A New York Times article this week on a debate over the value of mammography in the U.K. includes statements about breast screening that are incorrect or greatly exaggerated, according to the American College of Radiology (ACR) of Reston, VA.
In a March 31 story, Roni Caryn Rabin of the New York Times wrote that "the conventional wisdom about breast cancer screening is coming under sharp attack in Britain, and health officials there are taking notice ... after advocates and experts complained in a letter to The Times of London that none of [patient informational mammography] handouts 'come close to telling the truth' -- overstating the benefits of screening and leaving out critical information about the harms."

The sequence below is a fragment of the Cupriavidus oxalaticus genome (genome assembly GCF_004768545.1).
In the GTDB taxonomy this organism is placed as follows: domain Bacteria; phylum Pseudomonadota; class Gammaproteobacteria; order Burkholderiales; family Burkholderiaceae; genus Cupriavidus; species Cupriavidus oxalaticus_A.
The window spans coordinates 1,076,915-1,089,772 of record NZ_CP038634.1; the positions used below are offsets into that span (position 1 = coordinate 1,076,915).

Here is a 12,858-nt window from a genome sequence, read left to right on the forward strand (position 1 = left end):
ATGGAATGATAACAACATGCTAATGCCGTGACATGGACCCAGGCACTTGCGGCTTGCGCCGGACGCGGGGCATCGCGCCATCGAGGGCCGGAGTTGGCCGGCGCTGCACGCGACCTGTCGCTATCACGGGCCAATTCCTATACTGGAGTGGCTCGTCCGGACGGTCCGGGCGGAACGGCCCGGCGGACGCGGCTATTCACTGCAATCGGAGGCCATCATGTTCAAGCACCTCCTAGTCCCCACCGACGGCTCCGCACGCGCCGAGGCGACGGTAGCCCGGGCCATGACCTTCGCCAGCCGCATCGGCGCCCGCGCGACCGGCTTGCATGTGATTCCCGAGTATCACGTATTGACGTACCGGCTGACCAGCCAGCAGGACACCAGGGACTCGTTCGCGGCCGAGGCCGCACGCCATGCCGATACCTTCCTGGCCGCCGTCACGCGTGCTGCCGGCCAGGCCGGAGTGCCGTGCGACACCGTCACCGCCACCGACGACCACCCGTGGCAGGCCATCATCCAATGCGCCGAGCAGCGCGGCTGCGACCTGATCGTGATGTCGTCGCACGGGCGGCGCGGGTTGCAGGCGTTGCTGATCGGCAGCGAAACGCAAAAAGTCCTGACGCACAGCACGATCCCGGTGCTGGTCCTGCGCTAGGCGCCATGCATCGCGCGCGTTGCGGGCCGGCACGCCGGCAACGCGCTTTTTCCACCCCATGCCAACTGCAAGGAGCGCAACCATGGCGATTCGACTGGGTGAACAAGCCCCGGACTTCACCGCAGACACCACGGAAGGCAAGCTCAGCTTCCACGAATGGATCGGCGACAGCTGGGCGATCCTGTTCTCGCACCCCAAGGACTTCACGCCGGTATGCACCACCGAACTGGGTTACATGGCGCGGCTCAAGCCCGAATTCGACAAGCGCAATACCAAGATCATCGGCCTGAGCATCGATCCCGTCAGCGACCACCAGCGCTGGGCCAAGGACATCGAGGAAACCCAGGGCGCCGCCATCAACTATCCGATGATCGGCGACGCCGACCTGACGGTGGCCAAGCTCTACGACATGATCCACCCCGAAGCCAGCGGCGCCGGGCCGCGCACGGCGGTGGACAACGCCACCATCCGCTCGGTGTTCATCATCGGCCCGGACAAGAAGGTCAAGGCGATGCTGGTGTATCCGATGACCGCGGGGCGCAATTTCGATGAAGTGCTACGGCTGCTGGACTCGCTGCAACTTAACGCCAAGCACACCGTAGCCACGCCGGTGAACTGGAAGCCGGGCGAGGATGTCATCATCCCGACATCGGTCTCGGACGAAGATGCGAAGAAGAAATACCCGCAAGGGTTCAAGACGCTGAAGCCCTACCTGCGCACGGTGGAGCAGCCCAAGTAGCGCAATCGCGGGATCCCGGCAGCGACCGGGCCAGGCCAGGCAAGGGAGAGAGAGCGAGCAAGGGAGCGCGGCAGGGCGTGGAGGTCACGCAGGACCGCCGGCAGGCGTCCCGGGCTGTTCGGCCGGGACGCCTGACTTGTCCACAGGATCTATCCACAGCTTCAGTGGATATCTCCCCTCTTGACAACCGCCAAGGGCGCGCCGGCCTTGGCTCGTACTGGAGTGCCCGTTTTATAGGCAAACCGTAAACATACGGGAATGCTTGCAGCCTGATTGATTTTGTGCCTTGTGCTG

The story ignores the positive role that mammography has had in reducing the incidence of breast cancer, according to Dr. Carol Lee, chair of ACR's Breast Imaging Commission, who wrote a letter to the paper countering statements in the story.
"All medical tests can result in false positives or false negatives. The question is, does mammography save lives? The answer is a resounding Yes," Lee wrote. "Scientific evidence clearly shows that in the United States, the death rate from breast cancer, unchanged for the 50 years prior to 1990, is down nearly 30% since 1990, primarily due to mammography screening."
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